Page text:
While the Australian stamps for overprinting were supplied under a special arrangement by the Postmaster-General’s Department of the Army in Japan, the B.C.O.F. overprints were not issued under the authority of the Australian Post Office, but were produced and authorised by the Australian Army.

The overprinting was undertaken by the Hiroshima Printing Co., Kure Japan, with five proof sheets (i.e. complete settings of 160 in two panes of 80) being prepared as follows.

One full sheet in Black in thin seriffed type for the overprinting of 1d and 3d stamps, this option was subsequently rejected.

One full sheet in Red in thin seriffed type for the overprinting of 3d stamps. This option was subsequently rejected.

One full sheet in Red and Gold in thin seriffed type for the overprinting of ½d and 1d stamps. This option was subsequently rejected.

One full sheet in Black in thin seriffed type for the overprinting of ½d stamps. This option was subsequently adopted.

One full sheet in Black in bold sans-serif type for the overprinting of 1d and 3d stamps. This option was subsequently adopted.

Example below of the thin proof overprint adopted.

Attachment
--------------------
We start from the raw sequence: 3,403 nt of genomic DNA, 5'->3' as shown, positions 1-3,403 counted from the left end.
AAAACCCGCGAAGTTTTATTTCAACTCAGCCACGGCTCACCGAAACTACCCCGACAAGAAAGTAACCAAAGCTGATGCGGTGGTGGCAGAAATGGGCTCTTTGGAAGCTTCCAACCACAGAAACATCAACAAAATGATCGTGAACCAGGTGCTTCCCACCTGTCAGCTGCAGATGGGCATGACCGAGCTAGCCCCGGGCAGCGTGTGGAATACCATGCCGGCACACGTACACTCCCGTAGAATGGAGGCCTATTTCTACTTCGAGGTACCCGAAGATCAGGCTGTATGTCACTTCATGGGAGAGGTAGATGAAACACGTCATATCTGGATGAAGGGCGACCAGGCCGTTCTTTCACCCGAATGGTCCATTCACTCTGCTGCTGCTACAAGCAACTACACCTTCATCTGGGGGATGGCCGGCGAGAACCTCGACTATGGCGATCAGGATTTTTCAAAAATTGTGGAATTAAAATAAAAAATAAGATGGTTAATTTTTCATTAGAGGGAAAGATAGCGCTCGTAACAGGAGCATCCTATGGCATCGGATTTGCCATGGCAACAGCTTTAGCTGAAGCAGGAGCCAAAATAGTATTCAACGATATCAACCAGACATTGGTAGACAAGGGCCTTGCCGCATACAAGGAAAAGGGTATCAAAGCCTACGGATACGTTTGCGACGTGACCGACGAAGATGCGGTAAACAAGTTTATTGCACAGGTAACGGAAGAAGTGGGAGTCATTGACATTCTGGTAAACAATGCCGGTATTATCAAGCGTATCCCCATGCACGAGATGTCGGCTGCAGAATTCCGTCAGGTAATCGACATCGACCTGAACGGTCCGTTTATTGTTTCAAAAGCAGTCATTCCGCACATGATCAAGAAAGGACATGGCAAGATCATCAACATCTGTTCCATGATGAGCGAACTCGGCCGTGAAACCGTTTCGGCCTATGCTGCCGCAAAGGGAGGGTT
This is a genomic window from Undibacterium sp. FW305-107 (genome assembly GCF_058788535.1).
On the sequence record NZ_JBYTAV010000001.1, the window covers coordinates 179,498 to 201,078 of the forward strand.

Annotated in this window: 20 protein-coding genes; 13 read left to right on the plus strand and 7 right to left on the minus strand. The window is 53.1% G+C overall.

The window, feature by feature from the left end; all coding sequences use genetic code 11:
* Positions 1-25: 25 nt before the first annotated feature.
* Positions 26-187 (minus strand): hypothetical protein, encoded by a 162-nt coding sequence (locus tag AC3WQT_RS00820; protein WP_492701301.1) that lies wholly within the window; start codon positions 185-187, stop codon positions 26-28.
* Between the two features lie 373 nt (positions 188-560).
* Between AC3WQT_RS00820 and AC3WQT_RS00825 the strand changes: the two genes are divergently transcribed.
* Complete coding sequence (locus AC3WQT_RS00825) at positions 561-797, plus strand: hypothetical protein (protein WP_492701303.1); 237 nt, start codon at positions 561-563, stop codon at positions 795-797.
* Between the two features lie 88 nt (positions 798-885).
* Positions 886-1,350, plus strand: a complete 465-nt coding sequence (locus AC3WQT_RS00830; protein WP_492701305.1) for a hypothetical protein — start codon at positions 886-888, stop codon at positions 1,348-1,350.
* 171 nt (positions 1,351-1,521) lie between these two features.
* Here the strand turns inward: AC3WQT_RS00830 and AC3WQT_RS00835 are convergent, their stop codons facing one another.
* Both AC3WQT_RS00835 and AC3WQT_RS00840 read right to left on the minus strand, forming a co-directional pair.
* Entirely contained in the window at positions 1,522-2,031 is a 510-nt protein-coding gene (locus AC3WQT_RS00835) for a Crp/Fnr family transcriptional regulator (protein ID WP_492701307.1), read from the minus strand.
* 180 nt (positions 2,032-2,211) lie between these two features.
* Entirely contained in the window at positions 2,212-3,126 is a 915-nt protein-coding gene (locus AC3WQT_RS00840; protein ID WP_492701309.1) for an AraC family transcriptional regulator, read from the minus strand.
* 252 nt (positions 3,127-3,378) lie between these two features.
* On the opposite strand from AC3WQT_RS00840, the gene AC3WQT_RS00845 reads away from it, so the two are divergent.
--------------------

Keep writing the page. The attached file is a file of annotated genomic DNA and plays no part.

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Example below of the thick proof overprint adopted.

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Example below of the proof overprints rejected.

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Example below of the 1946 thin serif trial proof adopted.

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Rejected trial proofs produced in 1946 (currently not in possession of the KGVI 3d with red overprint).

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The first immediately withdrawn issue was the ½d and the 3d (both thick sans-serif) denominations were issued at Australian Army and Air Force Post offices within the B.C.O.F. area on the 12th October 1946, but were promptly withdrawn a few days later without any immediate explanation.

Subsequently the reason for the early withdrawal came to light in a letter dated 17th August 1950 from Mr. F.R. Sinclair, the Secretary of the Department of the Army:

"The reason why it was necessary for the sale which had taken place on the 12th and 13th October, 1946, to be suspended was due to the fact that final approval for sale of stamps B.C.O.F., JAPAN, 1946, had not be given."